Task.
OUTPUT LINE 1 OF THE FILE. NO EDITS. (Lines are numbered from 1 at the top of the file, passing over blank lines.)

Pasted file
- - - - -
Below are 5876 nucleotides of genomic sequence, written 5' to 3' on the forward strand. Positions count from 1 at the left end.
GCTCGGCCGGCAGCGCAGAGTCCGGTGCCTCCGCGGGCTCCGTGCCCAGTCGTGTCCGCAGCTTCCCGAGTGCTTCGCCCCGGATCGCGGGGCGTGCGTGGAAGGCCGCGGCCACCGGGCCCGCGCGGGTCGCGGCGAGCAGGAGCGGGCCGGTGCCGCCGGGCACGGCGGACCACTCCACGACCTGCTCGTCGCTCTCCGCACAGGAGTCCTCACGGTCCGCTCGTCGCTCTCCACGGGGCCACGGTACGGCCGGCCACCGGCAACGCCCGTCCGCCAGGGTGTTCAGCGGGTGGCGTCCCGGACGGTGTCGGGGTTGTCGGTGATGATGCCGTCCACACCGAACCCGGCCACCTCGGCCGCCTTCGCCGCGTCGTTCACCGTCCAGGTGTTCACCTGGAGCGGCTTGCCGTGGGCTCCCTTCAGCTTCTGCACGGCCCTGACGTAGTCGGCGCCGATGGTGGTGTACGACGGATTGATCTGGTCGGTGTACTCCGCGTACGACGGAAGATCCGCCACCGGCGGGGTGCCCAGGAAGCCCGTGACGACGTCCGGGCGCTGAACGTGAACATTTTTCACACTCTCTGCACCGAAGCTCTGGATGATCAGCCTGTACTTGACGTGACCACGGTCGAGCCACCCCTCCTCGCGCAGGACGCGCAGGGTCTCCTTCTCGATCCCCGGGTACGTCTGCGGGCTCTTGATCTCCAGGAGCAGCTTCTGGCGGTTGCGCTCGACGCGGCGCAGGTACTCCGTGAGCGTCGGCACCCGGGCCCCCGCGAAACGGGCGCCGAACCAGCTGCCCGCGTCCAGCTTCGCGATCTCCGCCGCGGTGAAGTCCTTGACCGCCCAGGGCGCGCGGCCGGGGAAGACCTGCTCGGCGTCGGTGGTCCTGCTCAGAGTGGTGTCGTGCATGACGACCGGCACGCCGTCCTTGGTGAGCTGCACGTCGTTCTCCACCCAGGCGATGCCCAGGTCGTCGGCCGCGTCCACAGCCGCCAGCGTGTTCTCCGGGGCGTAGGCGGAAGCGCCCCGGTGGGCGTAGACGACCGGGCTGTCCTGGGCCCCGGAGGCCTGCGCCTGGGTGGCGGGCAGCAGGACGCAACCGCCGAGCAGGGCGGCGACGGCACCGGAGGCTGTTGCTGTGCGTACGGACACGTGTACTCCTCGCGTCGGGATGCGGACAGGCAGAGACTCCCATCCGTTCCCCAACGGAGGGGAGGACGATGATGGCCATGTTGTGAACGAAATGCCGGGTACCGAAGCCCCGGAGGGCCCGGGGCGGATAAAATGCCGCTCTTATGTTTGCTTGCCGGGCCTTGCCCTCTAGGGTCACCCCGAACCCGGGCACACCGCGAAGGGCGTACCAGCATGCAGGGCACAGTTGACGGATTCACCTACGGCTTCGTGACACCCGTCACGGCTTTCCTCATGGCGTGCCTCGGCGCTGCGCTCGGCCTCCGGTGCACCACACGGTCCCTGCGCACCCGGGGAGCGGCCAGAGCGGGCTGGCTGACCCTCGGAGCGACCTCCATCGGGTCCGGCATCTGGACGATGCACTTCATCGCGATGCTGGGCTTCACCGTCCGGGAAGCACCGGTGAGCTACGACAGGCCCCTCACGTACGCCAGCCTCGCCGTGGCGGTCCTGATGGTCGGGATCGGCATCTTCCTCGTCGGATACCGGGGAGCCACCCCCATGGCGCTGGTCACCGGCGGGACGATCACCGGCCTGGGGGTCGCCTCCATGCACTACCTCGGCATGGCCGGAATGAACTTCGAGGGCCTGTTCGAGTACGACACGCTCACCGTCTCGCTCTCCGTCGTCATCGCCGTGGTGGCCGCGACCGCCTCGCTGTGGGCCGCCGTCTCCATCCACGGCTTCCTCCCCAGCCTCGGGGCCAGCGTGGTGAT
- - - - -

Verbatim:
Below are 5876 nucleotides of genomic sequence, written 5' to 3' on the forward strand. Positions count from 1 at the left end.